Sunday, January 30, 2011

To Capture The Sun

I used to joke about having a small wind turbine installed on my laptop for those times when the power went out. Turns out that I wasn't very far off the mark, and the genius minds have already developed all sorts personal renewable energy devices for just such an occasion - or just to carry around in general. Not turbines per say (although I found small cell phone charger that is solar/tiny turbine powered), but plenty of solar gadgets can be found at a site called EarthTech Products. Laptops, I-Pods, cell phones, outdoor lighting, camping/survival equipment, you name it, they probably have a solar charger it. A lot of these items are still pretty pricey, but we are obviously well on the way to being able to capture your own energy, helping to eliminate the need to run to the nearest coffee shop or plugging in surreptitiously to a McDonald's outlet to recharge (fess up, you know you have done that).

Some students at the University of Michigan have gone one better, creating a personal solar panel charger the size of a paperback to export to developing countries that have persistent electricity outages. Not only will it charge a cell phone, it is equipped with small LED lights for reading purposes - and they hope to get this product in the $15-$20 range so it is affordable. It's a great idea - and it landed them $500,000 in venture capital to get it off the ground.

As a child in Mali, Abdrahamane Traoré often did his homework by the sooty, dim light of a kerosene lamp.

As an adult in Michigan, he sometimes has a tough time reaching his family back home. Traoré's mother must walk to a neighboring village to keep a cell phone charged.

Electricity isn't always a plug away in much of the developing world. That's why Traoré and University of Michigan engineering student Md. Shanhoor Amin teamed up to develop the Emerald, a personal solar panel the size of a paperback.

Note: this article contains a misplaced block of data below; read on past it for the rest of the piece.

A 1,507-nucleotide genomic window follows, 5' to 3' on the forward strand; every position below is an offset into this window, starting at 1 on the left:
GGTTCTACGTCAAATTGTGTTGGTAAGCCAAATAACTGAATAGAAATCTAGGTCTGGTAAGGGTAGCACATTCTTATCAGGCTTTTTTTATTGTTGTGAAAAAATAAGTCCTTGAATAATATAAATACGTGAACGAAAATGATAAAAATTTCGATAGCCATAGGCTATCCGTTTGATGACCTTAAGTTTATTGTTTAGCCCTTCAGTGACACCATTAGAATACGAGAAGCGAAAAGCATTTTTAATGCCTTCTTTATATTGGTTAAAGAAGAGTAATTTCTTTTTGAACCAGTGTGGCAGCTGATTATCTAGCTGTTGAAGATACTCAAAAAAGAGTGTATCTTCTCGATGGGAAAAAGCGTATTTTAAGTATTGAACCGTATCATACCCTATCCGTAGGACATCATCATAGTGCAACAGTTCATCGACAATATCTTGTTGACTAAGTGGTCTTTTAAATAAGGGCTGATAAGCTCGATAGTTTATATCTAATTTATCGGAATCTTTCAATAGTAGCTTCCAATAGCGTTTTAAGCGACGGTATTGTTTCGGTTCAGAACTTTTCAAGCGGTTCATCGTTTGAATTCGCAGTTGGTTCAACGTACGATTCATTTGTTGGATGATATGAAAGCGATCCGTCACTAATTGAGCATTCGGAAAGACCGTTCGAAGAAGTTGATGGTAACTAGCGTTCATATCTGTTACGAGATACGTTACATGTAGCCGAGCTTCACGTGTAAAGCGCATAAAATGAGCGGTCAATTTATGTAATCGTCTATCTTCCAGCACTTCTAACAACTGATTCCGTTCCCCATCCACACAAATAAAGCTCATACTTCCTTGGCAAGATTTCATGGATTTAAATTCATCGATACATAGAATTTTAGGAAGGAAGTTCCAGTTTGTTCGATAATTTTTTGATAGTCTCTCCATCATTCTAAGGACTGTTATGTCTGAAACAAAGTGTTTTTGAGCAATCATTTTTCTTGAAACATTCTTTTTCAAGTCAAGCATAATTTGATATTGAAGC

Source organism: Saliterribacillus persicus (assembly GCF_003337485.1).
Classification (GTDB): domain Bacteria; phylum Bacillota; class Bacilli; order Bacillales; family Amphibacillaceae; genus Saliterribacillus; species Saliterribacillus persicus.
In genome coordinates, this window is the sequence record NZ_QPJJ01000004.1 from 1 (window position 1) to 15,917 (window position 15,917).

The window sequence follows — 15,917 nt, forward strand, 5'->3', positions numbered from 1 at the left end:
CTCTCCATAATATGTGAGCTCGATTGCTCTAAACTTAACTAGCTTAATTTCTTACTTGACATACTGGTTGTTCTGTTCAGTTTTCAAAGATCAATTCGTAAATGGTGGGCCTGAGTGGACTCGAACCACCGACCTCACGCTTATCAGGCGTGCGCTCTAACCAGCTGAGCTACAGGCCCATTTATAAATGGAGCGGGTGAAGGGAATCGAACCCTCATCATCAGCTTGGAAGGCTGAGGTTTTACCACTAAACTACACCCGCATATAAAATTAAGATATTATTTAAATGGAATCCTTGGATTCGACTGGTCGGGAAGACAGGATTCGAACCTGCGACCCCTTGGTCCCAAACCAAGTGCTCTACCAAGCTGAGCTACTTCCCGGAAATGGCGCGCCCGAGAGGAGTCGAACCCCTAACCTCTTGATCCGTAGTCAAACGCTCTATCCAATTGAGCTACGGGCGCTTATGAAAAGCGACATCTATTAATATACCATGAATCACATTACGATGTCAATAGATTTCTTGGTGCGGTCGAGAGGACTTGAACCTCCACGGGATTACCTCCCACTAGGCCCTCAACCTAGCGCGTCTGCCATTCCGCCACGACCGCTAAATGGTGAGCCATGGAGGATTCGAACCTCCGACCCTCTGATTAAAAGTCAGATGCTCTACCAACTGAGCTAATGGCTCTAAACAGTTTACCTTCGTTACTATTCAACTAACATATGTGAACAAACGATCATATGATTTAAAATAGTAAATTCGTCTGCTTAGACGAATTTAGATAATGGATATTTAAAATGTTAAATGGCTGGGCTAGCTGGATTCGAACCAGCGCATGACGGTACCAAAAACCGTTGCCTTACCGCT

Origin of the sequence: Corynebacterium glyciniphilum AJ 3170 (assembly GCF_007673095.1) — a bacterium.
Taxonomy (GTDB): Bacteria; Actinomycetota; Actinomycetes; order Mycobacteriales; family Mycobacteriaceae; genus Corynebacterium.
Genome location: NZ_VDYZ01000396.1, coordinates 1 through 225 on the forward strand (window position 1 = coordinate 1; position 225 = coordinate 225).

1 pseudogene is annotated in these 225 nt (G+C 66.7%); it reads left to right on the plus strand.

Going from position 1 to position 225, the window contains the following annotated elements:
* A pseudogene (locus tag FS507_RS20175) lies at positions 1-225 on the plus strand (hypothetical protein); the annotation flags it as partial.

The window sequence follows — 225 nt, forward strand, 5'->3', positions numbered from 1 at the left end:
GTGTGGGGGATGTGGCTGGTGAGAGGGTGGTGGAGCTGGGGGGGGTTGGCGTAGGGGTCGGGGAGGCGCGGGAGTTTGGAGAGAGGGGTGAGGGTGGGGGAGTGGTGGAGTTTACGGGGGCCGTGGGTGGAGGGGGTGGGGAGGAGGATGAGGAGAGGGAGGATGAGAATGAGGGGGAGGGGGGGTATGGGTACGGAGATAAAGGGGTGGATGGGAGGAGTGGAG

The young engineers are the founders of June Energy, an award-winning start-up spending its second semester in the TechArb student business incubator. The company recently received more than $500,000 in venture capital, and it's about to ship its first 40 domestic orders. Amin and Traoré, along with chief technical officer Allan Taylor, are planning a trip to Kenya and Mali later this semester to test their prototype with the people it was primarily designed for.

The device fully recharges after three hours in the sun, and it provides up to 8 hours of reading light. Check out the video below:

They hope to market it to organizations like Engineers Without Borders, perhaps find uses with medical or military teams, or basically any other situation where it could be handy.

I'm looking at my cell phone that's plugged in right now, sucking down that coal juice from Consumers Energy... ah well, one of these days, maybe I'll remedy that situation - and slap some solar film on the laptop as well. Now to power the TV and the coffee maker...